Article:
Commissioned by the Academy of St Martin-in-the-Fields

  • timp/str
  • flute, oboe, clarinet, bassoon, horn
  • 30 min

Programme Note

The first in a trilogy of works for chamber orchestra, the Sinfonia Concertante uses its forces very much in concerto fashion - and not least its timpanist, who signals the work to start and has a real melodic role at the start of the finale.

The SINFONIA CONCERTANTE was written in 1982 and is my first attempt at a form related to the concerto. The displays of technical virtuosity for the soloists – flute, oboe, clarinet, bassoon and horn – are closer to the eighteenth than to the nineteenth century, but nonetheless make extremely heavy demands on the players’ dexterity and musicality. However, there are no cadenzas as such.

To the accompanying string band I added timpani – mainly for the sake of their dramatic power, at the conclusion of the second movement, for instance, or very early in the third.

The work opens with an introductory slow ‘quest’ for the home tonality of D minor, flute and oboe exchanging scraps of melodic figurations which make the basic melodic and harmonic building-blocks for the whole structure, over a gradually stabilising bass line.

The strings take over at the D minor cadence and this section, until the horn entry, confirms and extends the previous flute and oboe material’s relation to this tonality and prefigures the tonal area and isorhythmic parameters to be developed later, although it may all be heard at the same time as a transition to the ‘allegro’ proper, starting with the 7/8 horn solo.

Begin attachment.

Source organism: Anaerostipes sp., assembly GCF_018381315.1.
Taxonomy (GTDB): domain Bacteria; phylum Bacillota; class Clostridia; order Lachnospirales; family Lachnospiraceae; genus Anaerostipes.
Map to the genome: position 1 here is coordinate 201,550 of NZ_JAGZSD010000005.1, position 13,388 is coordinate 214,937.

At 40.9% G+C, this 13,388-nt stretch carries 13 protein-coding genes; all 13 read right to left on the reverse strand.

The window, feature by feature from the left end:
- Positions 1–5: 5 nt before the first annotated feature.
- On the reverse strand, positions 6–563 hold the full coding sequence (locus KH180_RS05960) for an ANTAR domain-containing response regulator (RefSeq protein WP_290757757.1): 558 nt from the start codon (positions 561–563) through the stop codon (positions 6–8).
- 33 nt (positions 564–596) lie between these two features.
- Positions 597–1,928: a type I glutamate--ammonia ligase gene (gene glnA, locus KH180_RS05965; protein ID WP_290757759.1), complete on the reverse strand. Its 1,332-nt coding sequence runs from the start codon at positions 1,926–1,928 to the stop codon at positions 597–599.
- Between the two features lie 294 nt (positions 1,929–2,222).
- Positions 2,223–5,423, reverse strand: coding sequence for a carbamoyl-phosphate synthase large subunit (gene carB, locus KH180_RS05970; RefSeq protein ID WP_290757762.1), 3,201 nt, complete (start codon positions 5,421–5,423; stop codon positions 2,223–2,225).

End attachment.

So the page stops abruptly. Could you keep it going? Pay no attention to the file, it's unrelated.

For a first hearing it should be useful to identify the horn solo as first subject material and the bassoon solo as second subject; the development starts with the clarinet entry and there is a brief recapitulation (disguised as a transition but with the horn pointing its true identity). This background of sonata processes is, however, only a framework of reference for processes of transformation and substitution of material more closely related to pre-classical forms and to modality rather than to the tonality particular to ‘ real’; sonata-development.

The ‘adante’ starts with long melodic lines divided between oboe and flute over slowly changing harmonies, with rhythmic definition provided by string pizzicati. The relationship to the opening of the first movement is mean to b clear- this ‘andante’ may be regarded as slow ‘double’ of that whole movement.

The finale starts with an introduction for the five ‘ concertante’ soloists; as the opening ‘allegro’ had a sonata-form background, so this one has a rondo background, providing brilliant display material for each of the wind in turn. After the ‘rondon’ has run its course, there is a short transition (pizzicato strings, with bassoon and horn) winding down to a sequence of bell-like chords (some with string pizzicato) bridging to a coda which underlines the central D minor. The ending could have been brilliant and loud; after much deliberation I chose something else, which, I hope, makes convincing poetic sense.

SINFONIA CONCERTANTE was commissioned by the Academy of St Martin in the Fields. The first performance was given on 12 August 1983 at the Royal Albert Hall, London at a BBc Promenade Concert. Neville Marriner conducted the Academy of St Martin in the Fields.

© Peter Maxwell Davies 1982


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